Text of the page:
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https://www.duolingo.com/profile/Elijah246111

s'il te plaît | s'il vous plaît question

So after looking up the difference between the two, I learned that te is informal and vous is formal.. So when speaking to say, a teacher, am I expected to say vous? If I say te, am I going to get slapped?

April 15, 2018

6 Comments

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https://www.duolingo.com/profile/Rozmador

It depends if the teacher is friendly with his or her students and wants us to say "tu/te". So, if not, the answer is yes :P

April 15, 2018

https://www.duolingo.com/profile/Elijah246111

So should I just talk to everyone formally until I'm super comfortable switching between formal/informal? I can't really think of a formal/informal example in English except maybe "Sir"/"Bro" or something like that..

April 15, 2018

https://www.duolingo.com/profile/Rozmador

I mean, if you're talking to strangers, I would talk to them in a "formal" tone... But some people may still say "s'il te plaît" instead of "s'il vous plaît", it's this in every language, I think...

April 15, 2018

https://www.duolingo.com/profile/-Kaeseolin-

French and English are very different, though. And even calling someone "Sir" would be considered strange and over-formal.

And it's not really very difficult to switch between S'il te plait and S'il vous plait. Te - informal, vous- formal, so in informal situations, te, in formal situations, vous. Don't overthink it.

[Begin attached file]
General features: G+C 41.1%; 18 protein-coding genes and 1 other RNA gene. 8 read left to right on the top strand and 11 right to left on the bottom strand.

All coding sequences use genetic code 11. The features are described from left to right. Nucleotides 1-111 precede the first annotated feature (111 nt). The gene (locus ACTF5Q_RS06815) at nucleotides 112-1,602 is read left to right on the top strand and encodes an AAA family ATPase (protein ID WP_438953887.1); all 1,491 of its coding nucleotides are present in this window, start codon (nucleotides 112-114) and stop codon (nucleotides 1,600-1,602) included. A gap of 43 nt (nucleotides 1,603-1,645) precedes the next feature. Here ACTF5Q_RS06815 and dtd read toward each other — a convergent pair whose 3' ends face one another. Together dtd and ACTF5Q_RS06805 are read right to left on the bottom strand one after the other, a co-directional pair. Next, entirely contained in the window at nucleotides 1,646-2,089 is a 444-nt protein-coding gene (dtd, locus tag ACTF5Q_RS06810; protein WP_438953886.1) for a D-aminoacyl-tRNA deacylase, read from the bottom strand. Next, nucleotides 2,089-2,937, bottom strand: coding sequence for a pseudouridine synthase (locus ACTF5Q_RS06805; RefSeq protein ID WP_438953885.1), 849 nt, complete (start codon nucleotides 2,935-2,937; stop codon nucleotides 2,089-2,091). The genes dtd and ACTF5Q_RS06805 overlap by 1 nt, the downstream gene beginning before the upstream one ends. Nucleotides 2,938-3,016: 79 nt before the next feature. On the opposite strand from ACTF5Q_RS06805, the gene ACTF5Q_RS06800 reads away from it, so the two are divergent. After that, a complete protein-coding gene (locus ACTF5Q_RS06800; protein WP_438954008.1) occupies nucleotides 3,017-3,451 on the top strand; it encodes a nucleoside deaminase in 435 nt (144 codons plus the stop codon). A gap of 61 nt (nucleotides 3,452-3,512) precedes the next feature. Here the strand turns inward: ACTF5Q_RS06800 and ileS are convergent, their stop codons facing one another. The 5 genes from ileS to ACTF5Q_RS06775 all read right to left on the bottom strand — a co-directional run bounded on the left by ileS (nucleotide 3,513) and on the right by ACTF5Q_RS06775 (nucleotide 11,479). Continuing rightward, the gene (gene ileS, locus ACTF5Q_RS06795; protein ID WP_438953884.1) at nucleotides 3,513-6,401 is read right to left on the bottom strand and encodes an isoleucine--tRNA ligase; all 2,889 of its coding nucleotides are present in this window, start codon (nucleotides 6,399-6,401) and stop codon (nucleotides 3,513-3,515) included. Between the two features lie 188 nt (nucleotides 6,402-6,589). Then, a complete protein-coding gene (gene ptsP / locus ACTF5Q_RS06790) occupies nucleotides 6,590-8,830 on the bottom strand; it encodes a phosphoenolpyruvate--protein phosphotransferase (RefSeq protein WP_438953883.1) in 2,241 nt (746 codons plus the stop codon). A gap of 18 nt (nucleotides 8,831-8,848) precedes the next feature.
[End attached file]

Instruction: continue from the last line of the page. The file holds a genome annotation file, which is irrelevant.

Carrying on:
April 15, 2018

https://www.duolingo.com/profile/Rozmador

Yes sir

April 15, 2018

https://www.duolingo.com/profile/Swisidniak

The way I learned it 'vous' is more an indirect "you all" form of 'you' which makes it more polite. You would use this with strangers, someone in higher positions of power, or someone older than you.

'Tu' is a more direct and specific 'you' that you would use with friends and family. It's less polite and could be downright rude to someone you don't know or is in a position of power. All really depends on the person though, obviously not everyone you meet is going to react strongly.

We don't really have an equivalent in english aside from using sir/ma'am/Mr./Mrs. for formal. I guess if you wouldn't be willing to say "Sup bro?" to someone comfortably probably avoid 'Tu'? Haha It's not quite /that/ casual but it gets the point across.

April 15, 2018
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